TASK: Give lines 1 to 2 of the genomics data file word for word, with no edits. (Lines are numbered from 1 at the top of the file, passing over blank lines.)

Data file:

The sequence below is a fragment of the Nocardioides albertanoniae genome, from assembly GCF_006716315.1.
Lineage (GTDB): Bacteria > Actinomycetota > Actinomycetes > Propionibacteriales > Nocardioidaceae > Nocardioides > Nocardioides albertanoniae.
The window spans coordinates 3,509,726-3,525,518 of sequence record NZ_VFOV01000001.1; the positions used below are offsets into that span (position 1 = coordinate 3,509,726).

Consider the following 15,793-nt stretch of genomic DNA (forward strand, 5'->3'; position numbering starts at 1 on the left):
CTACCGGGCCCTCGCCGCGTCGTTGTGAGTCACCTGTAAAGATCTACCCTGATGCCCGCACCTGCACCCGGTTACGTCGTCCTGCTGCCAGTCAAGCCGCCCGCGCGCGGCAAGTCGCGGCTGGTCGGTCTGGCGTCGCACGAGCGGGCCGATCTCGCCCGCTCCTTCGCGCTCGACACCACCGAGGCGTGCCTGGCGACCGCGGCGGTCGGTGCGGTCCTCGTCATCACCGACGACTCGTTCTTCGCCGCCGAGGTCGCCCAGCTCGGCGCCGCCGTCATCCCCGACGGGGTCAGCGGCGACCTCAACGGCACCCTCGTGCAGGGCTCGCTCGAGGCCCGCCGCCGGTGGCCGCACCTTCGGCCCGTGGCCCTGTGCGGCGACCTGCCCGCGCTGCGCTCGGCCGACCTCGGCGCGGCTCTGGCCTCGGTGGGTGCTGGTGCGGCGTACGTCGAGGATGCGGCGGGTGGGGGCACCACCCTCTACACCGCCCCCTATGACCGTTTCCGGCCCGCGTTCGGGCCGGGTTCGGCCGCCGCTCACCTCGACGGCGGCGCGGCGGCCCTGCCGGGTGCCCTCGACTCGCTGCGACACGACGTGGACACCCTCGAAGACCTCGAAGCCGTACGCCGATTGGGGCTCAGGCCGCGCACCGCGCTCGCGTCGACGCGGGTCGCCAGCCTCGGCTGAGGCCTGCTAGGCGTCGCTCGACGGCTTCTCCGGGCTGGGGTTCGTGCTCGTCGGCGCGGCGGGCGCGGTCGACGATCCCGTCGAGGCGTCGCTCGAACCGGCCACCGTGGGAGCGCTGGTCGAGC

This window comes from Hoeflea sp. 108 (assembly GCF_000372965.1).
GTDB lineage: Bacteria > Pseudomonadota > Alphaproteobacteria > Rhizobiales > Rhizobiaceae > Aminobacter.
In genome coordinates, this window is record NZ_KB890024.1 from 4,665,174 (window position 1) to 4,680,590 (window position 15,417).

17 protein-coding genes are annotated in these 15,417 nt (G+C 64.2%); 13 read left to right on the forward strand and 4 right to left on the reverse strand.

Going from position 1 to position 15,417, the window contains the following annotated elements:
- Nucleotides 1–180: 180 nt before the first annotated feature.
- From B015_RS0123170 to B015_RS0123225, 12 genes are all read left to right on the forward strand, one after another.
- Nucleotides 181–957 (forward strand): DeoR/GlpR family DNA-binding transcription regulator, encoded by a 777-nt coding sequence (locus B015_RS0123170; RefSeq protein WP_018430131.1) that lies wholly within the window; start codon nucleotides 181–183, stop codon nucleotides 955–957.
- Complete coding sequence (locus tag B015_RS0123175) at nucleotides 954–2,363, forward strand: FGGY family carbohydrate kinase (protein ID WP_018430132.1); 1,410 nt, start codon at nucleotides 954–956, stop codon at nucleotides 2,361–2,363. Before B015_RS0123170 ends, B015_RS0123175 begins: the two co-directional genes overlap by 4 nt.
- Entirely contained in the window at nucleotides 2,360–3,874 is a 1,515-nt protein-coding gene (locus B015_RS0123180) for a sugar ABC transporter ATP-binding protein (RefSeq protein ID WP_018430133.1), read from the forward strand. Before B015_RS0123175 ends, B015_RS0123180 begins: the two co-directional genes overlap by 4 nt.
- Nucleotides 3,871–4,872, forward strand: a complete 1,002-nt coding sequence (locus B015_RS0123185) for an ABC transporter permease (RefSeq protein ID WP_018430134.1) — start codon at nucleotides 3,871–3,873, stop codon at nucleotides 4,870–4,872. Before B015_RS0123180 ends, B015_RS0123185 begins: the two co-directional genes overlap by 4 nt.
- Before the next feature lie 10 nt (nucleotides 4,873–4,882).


The sequence below is a fragment of the Nocardioides albertanoniae genome, from assembly GCF_006716315.1.
Lineage (GTDB): Bacteria > Actinomycetota > Actinomycetes > Propionibacteriales > Nocardioidaceae > Nocardioides > Nocardioides albertanoniae.